Figure 4b shows that there is no significant change between the 29Si MAS NMR spectra of the as-received and annealed fibers. This does not necessarily mean that the Qn (n indicating the number of bridging oxygens per tetrahedron) speciation of the SiO4 groups is identical in the two glasses. The 29Si chemical shift of silicon groups is sensitive to the nature of their next-nearest neighbors. In previous works7,33 we showed that the effects of depolymerization in the 29Si NMR spectra were masked by an increased presence of boron as a next-nearest neighbor. It is generally expected that substitution of one bonded silicon for one aluminum impact the isotropic chemical shift of the central silicon by an increase of about 4–5 ppm.34 Similar increase has been reported for Si–O–B linkages,35,36 but shown to depend on the boron speciation33 (no change is observed for Si–O–BIII in contrast to Si–O–BIV). Because of the glass composition complexity, these data are therefore inconclusive as to possible differences in the degree of polymerization in the as-received and annealed fibers.

The single broad line in the 23Na MAS NMR spectrum of the as-received fibers is slightly wider than the corresponding line for the annealed fibers (Fig. 7a). The interpretation of the width of 23Na MAS NMR lines only, indicative of high substantial disorder, is tricky. 23Na spin-echo experiments measuring 23Na–23Na dipolar couplings37 were performed to investigate the spatial distribution of sodium. Indeed, the spin echo experiment refocuses most of the NMR interactions (giving the echo), except the homonuclear dipolar interactions which are only averaged out by MAS (to first order). Decay of the spin echo is therefore dominated by the effects of the 23Na–23Na dipolar interactions. Figure 7b shows that the 23Na spin-echo signal from the as-received fibers decreases more rapidly, indicating that the 23Na–23Na dipolar couplings are much stronger than in the annealed fibers. This suggests that sodium is distributed less homogeneously in the as-received fibers.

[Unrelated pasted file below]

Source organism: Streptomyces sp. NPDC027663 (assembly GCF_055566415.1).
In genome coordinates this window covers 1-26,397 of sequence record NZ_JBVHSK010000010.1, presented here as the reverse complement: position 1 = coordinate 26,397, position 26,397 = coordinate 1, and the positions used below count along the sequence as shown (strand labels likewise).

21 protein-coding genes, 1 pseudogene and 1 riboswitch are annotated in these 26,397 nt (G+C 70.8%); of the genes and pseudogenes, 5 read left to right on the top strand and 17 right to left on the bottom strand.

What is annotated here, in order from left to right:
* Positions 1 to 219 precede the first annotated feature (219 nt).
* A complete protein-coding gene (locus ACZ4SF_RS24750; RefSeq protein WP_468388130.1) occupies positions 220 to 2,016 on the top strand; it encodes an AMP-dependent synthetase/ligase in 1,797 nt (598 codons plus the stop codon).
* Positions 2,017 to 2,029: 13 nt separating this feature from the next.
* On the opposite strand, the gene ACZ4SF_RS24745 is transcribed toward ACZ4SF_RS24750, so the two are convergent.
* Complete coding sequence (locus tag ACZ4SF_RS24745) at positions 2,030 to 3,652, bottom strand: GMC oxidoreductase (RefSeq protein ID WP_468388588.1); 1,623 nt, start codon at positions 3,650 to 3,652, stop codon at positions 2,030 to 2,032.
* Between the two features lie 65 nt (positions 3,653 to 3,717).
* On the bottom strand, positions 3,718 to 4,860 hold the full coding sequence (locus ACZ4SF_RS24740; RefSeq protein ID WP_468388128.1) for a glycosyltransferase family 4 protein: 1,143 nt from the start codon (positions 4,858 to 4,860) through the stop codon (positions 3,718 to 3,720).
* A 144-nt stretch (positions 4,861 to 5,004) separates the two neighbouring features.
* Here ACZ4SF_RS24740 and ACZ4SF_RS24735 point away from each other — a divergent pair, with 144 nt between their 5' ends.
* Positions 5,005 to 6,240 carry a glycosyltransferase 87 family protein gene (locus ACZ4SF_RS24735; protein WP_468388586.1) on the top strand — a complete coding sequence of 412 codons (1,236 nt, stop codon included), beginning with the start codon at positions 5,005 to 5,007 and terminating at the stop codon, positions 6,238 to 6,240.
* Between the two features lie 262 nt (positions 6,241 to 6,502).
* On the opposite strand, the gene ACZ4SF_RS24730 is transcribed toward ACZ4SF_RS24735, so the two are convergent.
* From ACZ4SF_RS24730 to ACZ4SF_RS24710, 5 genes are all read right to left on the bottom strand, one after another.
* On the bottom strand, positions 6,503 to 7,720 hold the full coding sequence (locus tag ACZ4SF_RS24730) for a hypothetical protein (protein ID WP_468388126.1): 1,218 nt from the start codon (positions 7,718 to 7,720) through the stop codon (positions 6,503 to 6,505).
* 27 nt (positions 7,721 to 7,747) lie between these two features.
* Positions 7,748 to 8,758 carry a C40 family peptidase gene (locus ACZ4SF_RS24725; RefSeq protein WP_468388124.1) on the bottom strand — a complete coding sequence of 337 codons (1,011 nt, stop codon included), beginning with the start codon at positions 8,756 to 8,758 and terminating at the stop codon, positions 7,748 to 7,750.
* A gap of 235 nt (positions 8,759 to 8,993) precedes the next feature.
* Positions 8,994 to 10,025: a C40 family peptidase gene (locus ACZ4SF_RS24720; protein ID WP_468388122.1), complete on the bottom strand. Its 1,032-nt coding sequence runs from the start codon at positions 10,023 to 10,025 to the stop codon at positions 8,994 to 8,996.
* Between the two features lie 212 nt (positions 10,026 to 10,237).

The 27Al MAS NMR line from the as-received fibers is broader than the one from the annealed ones (Fig. 7c), but no difference in the coordination of the aluminum atoms (tetrahedral in both cases, as confirmed by 27Al MQMAS spectra given in Fig. 8) was observed. Differences in the chemical environment of aluminum atoms, particularly concerning their charge compensation, can be evaluated using the dipolar couplings between 23Na and 27Al nuclei, measured by heteronuclear rotational-echo double-resonance (REDOR) experiments.38 The principle of REDOR, based on the spin echo experiment, is to collect two spin echo decay curves: the first denoted S0(t) using the standard pulse sequence 90°-τ-180°-τ; the second S(t) applying on the second channel a train of rotor-synchronized refocusing 180° pulses (one at each rotor period and one in the middle of each rotor period), so that heteronuclear dipolar interactions are selectively reintroduced. The REDOR signal is obtained as ΔS(t) = (S0(t)−S(t))/S0(t) and only incorporates the effects of the dipolar heteronuclear interactions. Figure 7d clearly shows that the 23Na{27Al} REDOR signal from the as-received fibers is weaker, indicating that there are fewer aluminum atoms in the vicinity of sodium nuclei.